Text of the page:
I will be showing some tessellation prints at the Board Game House in Nanaimo, for the next two months. Hanging of the artwork is October 28, 2017 – the show concludes at the end of December. Come see. Widen your perception of the fine line between art and math. Stretch your imagination with a bit of geometry, symmetry. Humor and funny characters too. Continue reading →
The Nanaimo Arts Council (NAC) has partnered with The Board Game House, in exploiting the new café’s wall space. Because the table space is all covered with board games! A cool place to hang out, play games and munch on snacks. What more do you want. Continue reading →
These ocean-side tessellation topics are dear to my heart since we moved to the Island, a decade ago already. The weather is wonderful, winter and summer, those year-round hikes — local, beautiful, plentiful, varied. Continue reading →
Since M.C. Escher started popularizing “nested shape” tessellations, many artist have dabbled in the field. Some show a passing interest, yet still create with a very deep understanding of the rules of symmetry. Others can’t get enough and create constantly in this medium. Still other artists push the boundaries and explore off-spurs, into fractals, circle limits, non-repeating planes, animation, metamorphosis, pentagonal rules, morphing shapes, platonic solid tessellations, architecture, art shows, consumer products… Continue reading →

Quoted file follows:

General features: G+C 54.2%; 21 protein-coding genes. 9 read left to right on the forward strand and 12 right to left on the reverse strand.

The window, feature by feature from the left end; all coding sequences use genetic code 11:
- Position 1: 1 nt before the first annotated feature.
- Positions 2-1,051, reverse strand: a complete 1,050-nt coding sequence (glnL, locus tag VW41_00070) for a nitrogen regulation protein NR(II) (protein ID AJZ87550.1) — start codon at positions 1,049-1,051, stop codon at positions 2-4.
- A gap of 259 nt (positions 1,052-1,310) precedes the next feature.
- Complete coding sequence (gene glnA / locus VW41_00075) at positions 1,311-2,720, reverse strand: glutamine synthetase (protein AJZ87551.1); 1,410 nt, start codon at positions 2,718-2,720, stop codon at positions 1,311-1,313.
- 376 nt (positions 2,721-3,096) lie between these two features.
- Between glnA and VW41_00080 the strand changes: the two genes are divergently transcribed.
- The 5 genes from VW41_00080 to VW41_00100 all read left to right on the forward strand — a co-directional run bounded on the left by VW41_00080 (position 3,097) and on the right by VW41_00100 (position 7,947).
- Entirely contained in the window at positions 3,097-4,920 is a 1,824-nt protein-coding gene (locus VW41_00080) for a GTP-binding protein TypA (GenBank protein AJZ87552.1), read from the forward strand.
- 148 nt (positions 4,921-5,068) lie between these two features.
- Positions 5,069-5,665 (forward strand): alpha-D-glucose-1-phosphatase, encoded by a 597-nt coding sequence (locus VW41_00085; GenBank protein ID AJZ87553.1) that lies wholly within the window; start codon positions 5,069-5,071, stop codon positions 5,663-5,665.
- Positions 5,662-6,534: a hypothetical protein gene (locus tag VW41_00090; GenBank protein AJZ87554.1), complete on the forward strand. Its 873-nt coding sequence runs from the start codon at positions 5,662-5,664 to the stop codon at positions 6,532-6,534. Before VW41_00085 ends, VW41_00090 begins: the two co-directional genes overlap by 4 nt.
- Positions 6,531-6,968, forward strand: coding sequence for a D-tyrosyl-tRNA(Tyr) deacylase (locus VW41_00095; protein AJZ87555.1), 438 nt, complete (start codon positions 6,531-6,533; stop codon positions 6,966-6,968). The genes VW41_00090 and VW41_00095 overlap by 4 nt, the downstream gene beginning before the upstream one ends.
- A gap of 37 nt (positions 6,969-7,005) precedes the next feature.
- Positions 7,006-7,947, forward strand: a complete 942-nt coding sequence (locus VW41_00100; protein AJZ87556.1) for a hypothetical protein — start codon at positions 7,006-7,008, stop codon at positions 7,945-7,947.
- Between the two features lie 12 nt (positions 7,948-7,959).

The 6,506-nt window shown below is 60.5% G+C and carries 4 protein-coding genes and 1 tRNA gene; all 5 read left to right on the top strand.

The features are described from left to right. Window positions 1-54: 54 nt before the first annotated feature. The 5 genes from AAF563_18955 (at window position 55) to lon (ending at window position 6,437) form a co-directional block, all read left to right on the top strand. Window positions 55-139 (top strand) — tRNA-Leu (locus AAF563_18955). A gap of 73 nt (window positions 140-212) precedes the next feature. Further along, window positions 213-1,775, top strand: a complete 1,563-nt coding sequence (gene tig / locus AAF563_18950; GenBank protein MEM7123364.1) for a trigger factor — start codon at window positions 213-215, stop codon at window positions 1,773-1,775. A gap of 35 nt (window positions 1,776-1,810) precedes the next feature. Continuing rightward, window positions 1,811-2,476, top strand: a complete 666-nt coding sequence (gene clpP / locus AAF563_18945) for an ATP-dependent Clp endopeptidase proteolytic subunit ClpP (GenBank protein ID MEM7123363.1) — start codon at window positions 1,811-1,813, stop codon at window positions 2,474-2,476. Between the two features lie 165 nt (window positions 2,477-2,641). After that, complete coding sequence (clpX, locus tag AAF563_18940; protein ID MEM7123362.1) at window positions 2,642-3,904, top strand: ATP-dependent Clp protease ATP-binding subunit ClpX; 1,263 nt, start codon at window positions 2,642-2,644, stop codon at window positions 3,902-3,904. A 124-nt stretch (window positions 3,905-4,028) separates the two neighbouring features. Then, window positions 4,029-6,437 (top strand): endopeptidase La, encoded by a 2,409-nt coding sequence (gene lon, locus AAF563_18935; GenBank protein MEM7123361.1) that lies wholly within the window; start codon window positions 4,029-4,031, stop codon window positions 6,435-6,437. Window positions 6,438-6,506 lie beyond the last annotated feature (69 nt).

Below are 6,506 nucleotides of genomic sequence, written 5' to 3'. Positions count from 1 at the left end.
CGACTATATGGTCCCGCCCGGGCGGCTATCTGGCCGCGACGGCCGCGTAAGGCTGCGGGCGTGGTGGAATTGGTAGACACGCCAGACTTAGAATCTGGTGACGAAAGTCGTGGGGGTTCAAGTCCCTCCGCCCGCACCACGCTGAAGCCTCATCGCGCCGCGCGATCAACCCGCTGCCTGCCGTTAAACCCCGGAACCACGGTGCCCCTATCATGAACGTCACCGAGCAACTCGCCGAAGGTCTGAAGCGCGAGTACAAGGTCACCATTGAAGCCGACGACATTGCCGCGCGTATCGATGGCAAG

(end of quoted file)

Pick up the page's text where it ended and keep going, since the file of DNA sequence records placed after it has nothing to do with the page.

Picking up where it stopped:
The FC Schalke 04 boys finally made me proud. They didn’t show any intimidation at playing the Bayern team. I am celebrating their performance with a tessellation of Schalke players. The ever polite Benedikt Höwedes, the powerhouse Sead Kolasinac, Gerald Asamoah a past icon of the club, and the referee, disciplining the ever-diving Robben, that’s the one dramatically grabbing himself in fake pain. Keep it up Boys, don’t stop! Continue reading →
My first ever tessellation, redrawn from scratch, to show the series of steps required to achieve a successfully nested shape.
The original image was a pencil sketch from years ago. Before Windows 3.1 and way before the iPad. And I could not afford an Amiga computer, even less the first Mac. So cardboard, pencils, scissors and lots of graph paper it was. Continue reading →